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Filed under: Art

Many Days Before

Nicolas Dion and Martin Tétreault

I met Anne-F Jacques for the first time in Berlin. It was the Winter of 2009. She had come over to play the CTM-festival. I can’t recall the exact reason why she wanted to meet me. Maybe it had something to do with the ‚das kleine field recordings festival,’ that I organised around that time in unusual bars, that I spotted during my bicycle rides.

Setting up an evening of easy listening music with a narrative and natural feel about it, that would not exceed the volume of people talking, was fairly easy in the last years of the noughties. Most of the time I walked into the bar, explained what I wanted and the prompt reaction would be, that the barowner took out his or her agenda and offered a date.

It was a cold and uncomfortable February day. I had chosen a bar not far from Görlitzer Park, on Skalitzer. Someone had recommended it to me. It was one of those bring-in-the-furniture-from-the-street-and-thrift-stores-bars, that appeared like mushrooms and added a stylised version of squat esthaetics to the town, without changing its down-and-out character. It was uncomfortable as well: the furniture was puppet size, which didn’t seem to hinder Anne-F, because she was just over 1.50. What did we talk about? No idea. Probably it was things you talk about, when you first meet. She was from Canada. I am sure, it would have helped a lot, if I had known more about Canadian culture. As I see it now, it is all about being friendly and helpful in an enormous country, where every family had arrived only yesterday and had to learn how to cope with long, biting cold winters and a new sense of space, which was enormous, of course.

In the years that followed, we knew that we existed and, when needed, we would help eachother as much as possible. Occasionally we exchanged tapes per post. Her envelopes were filled with little things, that I would never throw away. She was there, at the outskirts of my existence; her image evoked a sense of compassion and modesty. But there was also something about her, that reminded of small animals in a children’s book, who became your companion and could talk. They too appeared and disappeared, whenever they wanted. In fact, if you listen to Anne’s soundwork, you will allways hear nearby sounds, as if she tries to imagine what an ant hears, when it shuffles through sand, or how a bee listens to itself when flying around. If mysterie exists, she must be capable of becoming miniature size and hear the world around her with different ears.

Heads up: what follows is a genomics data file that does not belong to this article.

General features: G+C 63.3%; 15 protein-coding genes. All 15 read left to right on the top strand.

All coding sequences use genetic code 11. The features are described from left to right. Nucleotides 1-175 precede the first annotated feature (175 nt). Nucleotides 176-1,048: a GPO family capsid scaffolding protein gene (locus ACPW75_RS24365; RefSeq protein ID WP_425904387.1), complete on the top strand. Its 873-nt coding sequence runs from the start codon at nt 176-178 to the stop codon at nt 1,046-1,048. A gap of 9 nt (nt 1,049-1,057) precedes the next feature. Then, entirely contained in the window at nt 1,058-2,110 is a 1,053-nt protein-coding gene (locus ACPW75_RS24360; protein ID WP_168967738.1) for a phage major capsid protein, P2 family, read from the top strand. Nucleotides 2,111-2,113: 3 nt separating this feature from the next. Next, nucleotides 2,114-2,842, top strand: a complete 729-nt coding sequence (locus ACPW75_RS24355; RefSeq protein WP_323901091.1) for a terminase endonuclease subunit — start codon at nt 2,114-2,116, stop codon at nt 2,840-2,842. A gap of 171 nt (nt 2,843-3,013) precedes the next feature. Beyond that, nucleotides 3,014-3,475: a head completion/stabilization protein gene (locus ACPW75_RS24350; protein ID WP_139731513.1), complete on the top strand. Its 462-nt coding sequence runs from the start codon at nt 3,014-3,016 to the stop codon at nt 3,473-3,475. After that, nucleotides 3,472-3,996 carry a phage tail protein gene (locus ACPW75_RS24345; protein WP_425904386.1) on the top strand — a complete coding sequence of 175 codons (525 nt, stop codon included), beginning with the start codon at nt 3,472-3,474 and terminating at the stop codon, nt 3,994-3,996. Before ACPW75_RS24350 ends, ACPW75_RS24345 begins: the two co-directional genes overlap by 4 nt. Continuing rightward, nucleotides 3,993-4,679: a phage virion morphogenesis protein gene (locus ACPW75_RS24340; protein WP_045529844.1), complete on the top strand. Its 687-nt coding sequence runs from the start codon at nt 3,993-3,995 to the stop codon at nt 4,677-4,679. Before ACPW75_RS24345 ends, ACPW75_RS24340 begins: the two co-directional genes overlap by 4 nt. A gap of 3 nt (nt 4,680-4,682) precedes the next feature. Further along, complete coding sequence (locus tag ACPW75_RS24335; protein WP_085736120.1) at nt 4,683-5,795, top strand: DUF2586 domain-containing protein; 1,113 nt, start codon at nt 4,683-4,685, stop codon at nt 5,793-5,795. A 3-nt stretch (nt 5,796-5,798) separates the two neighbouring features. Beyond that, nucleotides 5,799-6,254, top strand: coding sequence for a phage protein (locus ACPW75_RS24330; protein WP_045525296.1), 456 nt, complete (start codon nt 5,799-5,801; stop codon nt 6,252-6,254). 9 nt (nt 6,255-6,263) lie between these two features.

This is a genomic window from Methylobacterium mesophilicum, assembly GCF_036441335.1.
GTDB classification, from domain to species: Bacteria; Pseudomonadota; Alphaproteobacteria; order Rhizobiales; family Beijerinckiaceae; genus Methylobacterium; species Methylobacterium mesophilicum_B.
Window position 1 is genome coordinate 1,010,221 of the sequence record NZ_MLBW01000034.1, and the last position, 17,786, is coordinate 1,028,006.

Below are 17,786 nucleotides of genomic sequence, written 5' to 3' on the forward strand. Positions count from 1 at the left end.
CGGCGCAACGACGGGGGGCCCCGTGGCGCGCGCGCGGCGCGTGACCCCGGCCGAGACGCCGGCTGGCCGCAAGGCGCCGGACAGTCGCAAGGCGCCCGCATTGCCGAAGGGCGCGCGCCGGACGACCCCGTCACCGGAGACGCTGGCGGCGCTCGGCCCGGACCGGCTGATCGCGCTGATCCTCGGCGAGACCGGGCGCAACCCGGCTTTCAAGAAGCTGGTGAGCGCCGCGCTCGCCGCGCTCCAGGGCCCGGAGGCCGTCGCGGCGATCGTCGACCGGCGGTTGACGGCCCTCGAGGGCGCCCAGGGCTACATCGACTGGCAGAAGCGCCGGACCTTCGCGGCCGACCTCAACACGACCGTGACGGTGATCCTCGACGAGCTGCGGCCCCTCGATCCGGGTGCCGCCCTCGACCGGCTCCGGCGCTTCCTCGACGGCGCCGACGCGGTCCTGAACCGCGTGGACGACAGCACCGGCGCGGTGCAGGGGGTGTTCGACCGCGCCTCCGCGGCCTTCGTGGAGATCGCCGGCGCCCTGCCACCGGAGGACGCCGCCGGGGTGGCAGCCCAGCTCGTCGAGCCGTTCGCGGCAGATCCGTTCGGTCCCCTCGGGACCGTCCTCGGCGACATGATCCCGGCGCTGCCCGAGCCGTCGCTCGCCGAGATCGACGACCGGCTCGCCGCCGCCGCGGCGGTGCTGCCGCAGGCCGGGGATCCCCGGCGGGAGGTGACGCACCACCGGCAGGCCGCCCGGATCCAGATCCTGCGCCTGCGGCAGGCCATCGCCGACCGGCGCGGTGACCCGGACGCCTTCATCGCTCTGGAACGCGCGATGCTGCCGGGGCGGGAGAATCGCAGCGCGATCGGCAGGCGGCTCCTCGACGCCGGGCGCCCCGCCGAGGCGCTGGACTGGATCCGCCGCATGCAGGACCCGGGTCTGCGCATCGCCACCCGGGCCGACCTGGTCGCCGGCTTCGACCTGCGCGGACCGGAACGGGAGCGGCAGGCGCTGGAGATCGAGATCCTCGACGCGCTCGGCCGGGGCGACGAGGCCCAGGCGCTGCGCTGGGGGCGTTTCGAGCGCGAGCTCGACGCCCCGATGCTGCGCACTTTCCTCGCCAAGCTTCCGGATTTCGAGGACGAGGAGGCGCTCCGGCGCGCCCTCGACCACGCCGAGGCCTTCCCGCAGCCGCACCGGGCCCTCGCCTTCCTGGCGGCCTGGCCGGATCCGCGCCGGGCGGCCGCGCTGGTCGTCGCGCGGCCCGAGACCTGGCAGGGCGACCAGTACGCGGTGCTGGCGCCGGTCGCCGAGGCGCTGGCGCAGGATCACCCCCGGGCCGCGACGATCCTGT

I finally made it to Montreal. On the occasion of my arrival she had organised a Tape Run. She had good hopes to finish it during my stay. That would have meant an absolute record, because the tape would travel from artist to artist almost at the speed of one track a day. I met Nicolas Dion and Martin Tétreault who were numbers 6 and 7 in the run, as the hand-over of the tape took place. It was a few blocks up from the book store where Anne worked. „She knows everyone in Montreal,” Martin said. He explained his track which was based on a gold disk that was sent into space. Engravings in picture language explained to the receiver out there, how life on earth was organised. In a next voyage the Montreal Tape Run will be part of the message.

I made good use of my days and drove around town as much as possible, albeit on a miniature sized bicycle. The bike figured in one of my 140character impressions.

"On a 9km/hour bike (20cm below my size): enter the fairy tale railway station with the phantom hall, where no-one leaves and no-one arrives.”

One of my favourite places was the island where the expo 1967 had been held. I stared at memories of a black and white era, got on a little stage where The Supremes performed, and, probably, the iconic president Trudeau had held the inaugural speech. I saw Buckminster Fullers geodesic dome and rode on the racetrack, still at my modest 9km/hour, thinking of the Formel 1 cars that drove 40 times as fast. Moreover I had to think of the enormous roar that would be heard in every part of the city.

"Long bridge, turn to the park, mysterious rumble in my headphones, riverside & city view, then this 1967`s naiv optimism”

I had seen a lot of the town, but when I saw the map, with all its rivers and islands, I realised that there was so much more to explore. Most of the little things pass by unnoticed. They become precious once you get to know them.